Analytical literacy; don’t assume anything

I’m a great one for analogies to demonstrate a point; the one I use to describe ‘analytical literacy’ is ‘if I can tell what you the winning numbers of the lottery will be on Saturday, but you don’t buy a ticket, don’t blame me if you don’t win’.

Question mark

Ok, so let’s get one thing clear I can’t tell you what the winning numbers of the lottery will be (sorry). My point is that information is only as good as the action! As an analyst with 12 years experience in the NHS, I have seen the development of multiple new reports to inform people around a plethora of areas in Hospitals; from what patients are waiting for, to live state reporting.

However, throughout my career I have learnt more by spending time with my ‘customers’; the operational and clinical staff who ask me for information. By spending time with them, I can better meet their needs by understanding what they are asking for and why? Over the past 5 years the need for quality information in the NHS has been become more crucial to daily operational understanding; moving away from anecdotal evidence. However, the understanding of this information has not developed in the same way that the reporting / presentation of information has.

We have multiple different solutions for mobile working and the dissemination of information with the use of different business intelligence platforms (although Excel is more powerful than you think). With this need for more information comes a great challenge; demand and capacity. The main issue facing information teams at the moment is the amount of resources they have to complete the work (I know that this is not just a challenge for information teams).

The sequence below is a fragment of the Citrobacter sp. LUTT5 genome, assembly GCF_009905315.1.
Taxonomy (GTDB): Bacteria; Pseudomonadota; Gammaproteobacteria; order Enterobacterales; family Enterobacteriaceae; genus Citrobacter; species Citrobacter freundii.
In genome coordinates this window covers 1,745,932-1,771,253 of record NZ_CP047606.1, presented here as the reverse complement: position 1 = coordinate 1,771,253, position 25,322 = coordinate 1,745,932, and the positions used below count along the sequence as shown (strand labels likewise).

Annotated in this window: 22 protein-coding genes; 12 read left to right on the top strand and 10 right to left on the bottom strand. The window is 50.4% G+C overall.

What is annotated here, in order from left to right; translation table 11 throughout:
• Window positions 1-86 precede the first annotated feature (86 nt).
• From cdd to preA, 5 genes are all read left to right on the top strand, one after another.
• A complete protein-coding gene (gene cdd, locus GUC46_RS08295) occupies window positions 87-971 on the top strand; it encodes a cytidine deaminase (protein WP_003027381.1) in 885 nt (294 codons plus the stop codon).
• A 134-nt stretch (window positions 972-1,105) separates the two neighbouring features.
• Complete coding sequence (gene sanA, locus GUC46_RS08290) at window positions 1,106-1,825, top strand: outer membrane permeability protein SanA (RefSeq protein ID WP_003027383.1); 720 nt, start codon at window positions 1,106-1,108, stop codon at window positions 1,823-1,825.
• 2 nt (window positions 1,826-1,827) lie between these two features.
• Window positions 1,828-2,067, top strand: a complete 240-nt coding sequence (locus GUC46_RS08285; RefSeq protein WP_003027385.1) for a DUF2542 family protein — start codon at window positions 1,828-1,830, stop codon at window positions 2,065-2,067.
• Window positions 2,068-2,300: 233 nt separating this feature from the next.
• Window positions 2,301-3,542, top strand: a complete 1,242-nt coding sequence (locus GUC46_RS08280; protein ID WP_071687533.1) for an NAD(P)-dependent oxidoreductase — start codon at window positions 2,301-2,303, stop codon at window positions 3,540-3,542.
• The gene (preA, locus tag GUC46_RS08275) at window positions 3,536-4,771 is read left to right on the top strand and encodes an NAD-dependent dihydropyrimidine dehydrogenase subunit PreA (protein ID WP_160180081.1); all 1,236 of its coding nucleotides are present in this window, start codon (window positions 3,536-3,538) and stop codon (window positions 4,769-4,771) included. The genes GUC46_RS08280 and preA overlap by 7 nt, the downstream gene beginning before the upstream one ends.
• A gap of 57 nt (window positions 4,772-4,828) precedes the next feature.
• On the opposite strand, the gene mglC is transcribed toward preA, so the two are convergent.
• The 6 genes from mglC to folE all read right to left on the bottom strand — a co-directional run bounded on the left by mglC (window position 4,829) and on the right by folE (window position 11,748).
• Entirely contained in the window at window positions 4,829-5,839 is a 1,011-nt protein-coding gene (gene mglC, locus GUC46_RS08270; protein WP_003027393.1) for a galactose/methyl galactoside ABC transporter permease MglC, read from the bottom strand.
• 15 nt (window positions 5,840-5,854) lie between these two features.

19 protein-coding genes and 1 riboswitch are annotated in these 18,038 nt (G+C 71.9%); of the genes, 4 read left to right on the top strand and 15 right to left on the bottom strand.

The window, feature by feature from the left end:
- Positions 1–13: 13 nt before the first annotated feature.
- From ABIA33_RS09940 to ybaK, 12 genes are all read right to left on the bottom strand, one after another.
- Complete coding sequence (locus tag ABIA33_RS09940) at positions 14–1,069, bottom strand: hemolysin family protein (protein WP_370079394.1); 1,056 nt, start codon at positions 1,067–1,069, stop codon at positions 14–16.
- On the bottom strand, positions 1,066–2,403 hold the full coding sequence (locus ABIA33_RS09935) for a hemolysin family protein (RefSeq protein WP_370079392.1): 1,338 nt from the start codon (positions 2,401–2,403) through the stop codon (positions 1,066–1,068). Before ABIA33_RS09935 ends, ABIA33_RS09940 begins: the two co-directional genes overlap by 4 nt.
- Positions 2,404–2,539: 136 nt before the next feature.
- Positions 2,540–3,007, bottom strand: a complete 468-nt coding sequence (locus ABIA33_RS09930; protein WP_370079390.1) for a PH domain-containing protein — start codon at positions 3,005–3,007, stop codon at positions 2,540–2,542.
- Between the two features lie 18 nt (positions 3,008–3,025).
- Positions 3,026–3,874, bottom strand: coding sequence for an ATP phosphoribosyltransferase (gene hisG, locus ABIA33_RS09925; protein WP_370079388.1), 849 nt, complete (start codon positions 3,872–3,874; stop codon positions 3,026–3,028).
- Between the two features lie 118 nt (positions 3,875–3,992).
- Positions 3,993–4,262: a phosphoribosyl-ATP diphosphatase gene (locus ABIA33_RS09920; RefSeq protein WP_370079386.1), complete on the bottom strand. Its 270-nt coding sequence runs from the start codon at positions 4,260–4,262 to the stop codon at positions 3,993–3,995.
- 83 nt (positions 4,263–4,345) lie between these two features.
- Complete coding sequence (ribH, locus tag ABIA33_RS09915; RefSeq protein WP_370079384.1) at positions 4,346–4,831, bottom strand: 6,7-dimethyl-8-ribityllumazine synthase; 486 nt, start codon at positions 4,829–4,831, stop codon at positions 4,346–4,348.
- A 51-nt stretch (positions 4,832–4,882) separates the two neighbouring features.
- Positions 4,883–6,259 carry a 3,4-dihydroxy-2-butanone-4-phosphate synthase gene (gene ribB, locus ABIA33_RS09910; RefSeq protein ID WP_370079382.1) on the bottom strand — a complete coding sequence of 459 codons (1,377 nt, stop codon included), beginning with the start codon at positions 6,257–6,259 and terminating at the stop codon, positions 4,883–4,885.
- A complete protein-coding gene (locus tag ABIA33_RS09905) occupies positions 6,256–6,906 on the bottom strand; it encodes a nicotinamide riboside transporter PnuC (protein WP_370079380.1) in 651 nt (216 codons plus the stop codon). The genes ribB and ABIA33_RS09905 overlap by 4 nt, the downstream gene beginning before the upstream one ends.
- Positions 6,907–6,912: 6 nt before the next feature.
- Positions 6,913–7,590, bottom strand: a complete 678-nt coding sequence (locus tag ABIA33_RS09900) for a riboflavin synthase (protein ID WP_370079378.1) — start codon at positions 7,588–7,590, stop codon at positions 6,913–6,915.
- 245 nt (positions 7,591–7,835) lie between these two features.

However there is also the assumption of the analytical literacy of the wider organisation e.g. an analyst completes a piece of information and sends out to the requestor with no commentary. The assumption is that the person receiving this can interpret the graph / numbers. Why? When a request is made to the information department it is often in the form of an email with minimal detail; ‘can you tell me how many outpatients did Dr X see last month?’ or ‘has the demand for our emergency department increased?’ Although pertinent questions they lack the level of detail needed.

When requesting a piece of information, think of three points;
  • Content
  • Context
  • Clarity
Content; what is it you want to see and how do you want to see this? Understanding that presentation will be based on multiple factors e.g. audience, timescales etc Also think about added-value analysis e.g. do you want statistical process control (we won’t go into that) or commentary on the information?

Context; why do you want to have this piece of information; don’t assume the analyst knows the intricacies of the Hospital. Describe, in as much detail as possible, what it is you need and why?

Clarity; be clear about the question and the time frames so that appropriate resources can be used to complete So when you ask for a piece of information, stick to these three key principles, and don’t assume (we all know what that does).


Chris Green - Director of information, NHS Emergency Care Improvement Programme (ECIP)

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